5 Ways to Use Multiscreen for Easter
There’s just something about multiscreen video setups that energizes, inspires and amazes people. Creating a unique visual canvas with multiscreen can transform an environment into an experience.
More and more over the past several years, technology has advanced, enabling multiscreen setups to be much more affordable and accessible, even to the novice user. This has given us access to a wealth of resources to create stunning, visually enhanced stage designs and layouts. In the end, we have more opportunities to invite people into the visual stories we’re sharing.
Regardless of the multiscreen setups you use this Easter, be sure to tell a great story. This is where content comes in. Content allows you to create an atmosphere, invite people into the experience, and transform the look and feel of your stage. Spend time finding the right content so your virtual canvas is filled with powerful media that enhances your message.
Finally, if you try any of these setups, our team wants to know! Send us pictures or give us a shout on Facebook or Twitter. We would love to share ideas with the entire community. You never know; your design could be featured right here on TripleWideMedia.com.
1 – TripleWide Wall
The triplewide video wall is the entry-level multiscreen video design. It’s an easy setup to master, and the technology required is simple to comprehend and implement. The technology behind a triple wide video wall lays a solid foundation for almost all multiscreen setups and can be the gateway to more advanced video technologies. The best part of a triplewide wall is its ability to expand the visual canvas without a complicated setup requiring specific expensive technology.
There are two options for a triple wide setup: 1 place the screens side by side, creating a singular ultra-wide canvas, allowing the media to stretch the length of a stage; or 2: leave space in between each screen to expand the canvas across a larger area.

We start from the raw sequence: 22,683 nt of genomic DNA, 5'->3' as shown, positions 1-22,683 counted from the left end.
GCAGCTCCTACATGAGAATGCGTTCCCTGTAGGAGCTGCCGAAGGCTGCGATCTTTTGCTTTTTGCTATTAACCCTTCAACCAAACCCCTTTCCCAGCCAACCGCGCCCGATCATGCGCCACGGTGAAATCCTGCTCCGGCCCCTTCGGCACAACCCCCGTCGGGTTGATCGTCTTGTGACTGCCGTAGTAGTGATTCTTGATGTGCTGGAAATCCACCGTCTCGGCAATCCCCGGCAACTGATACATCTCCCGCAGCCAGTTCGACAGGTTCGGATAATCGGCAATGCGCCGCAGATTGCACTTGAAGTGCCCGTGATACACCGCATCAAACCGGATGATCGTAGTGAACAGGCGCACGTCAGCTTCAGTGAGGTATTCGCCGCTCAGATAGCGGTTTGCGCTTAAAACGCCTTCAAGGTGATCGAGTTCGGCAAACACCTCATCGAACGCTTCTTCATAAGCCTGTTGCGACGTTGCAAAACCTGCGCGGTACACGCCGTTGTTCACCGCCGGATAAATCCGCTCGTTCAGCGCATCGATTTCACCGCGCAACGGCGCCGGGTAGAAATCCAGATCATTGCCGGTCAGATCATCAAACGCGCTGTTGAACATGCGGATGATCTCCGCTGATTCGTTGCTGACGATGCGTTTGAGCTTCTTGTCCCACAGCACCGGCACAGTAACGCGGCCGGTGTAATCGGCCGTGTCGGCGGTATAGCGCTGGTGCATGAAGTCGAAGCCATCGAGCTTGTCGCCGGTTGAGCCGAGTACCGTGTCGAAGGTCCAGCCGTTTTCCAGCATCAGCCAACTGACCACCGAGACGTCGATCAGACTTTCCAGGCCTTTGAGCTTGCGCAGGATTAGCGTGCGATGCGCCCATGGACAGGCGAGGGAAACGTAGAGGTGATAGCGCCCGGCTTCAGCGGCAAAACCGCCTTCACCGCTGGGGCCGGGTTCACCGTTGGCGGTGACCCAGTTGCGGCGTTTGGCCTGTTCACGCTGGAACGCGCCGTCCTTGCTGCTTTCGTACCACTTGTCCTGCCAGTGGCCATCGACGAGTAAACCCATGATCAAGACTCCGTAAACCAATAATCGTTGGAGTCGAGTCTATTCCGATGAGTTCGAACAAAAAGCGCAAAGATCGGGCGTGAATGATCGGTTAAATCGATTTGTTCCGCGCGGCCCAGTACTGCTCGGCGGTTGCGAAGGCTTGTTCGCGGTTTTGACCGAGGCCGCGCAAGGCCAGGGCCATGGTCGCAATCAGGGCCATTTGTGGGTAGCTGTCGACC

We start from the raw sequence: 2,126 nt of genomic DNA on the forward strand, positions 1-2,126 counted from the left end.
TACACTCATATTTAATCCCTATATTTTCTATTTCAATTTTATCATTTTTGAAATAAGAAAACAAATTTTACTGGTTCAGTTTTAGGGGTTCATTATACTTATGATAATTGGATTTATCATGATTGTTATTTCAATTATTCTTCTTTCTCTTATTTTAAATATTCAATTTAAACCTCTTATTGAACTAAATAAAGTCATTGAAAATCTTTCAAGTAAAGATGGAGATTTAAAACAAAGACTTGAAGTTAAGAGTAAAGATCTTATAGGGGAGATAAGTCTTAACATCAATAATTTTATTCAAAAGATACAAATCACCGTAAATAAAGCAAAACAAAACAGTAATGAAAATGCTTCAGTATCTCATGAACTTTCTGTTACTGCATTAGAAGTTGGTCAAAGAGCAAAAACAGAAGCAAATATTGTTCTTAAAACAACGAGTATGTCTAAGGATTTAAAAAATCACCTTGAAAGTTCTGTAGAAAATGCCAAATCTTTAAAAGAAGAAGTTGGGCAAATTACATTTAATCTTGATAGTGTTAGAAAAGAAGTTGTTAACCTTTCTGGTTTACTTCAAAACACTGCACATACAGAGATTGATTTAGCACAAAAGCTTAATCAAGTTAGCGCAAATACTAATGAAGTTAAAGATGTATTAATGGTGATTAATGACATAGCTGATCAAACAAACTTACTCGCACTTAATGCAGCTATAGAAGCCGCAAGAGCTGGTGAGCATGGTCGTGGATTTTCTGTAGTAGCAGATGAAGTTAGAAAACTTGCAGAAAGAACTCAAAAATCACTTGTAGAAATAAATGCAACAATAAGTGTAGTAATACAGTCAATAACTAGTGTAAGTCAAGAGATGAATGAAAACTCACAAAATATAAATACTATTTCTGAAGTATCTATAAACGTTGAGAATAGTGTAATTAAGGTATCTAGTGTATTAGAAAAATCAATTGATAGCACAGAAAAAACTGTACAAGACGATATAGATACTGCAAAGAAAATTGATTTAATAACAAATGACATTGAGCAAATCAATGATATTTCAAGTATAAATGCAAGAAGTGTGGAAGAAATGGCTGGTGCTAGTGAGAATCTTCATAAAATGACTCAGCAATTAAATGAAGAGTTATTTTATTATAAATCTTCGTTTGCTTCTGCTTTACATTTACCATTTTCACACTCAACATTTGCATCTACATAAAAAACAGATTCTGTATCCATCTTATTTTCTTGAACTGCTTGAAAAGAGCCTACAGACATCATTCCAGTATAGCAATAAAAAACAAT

A TWIST: If your setup allows, try rear-projecting a triplewide video wall, and lower the screens to be positioned directly behind the band, speaker or live action area. This will result in a background behind the performers without shadows, allowing them to be virtually transported to any environment you project.
2 – DoubleWide Wall
Where to begin? Grab two symmetrical displays like televisions, screens, blank surfaces of canvas, or even theatre flats. You’ll also need a multiscreen processor to span the graphics across the two screen surfaces. Having only two screens or two video surfaces can make for a limited number of options within this design. I recommend keeping the video surfaces close. You want to avoid a large gap with the doublewide option as you can lose the continuity of your media. Use to help create depth. Consider a larger screen surface, either rear project or with ultra-short throw projectors, to craft a large canvas that your set, band, and other elements can stand in front of.
Finally, the doublewide works best as a visual support, stage design element. We rarely use it as our only screen surface and it helps to use an additional screen for lyrics, announcements, etc.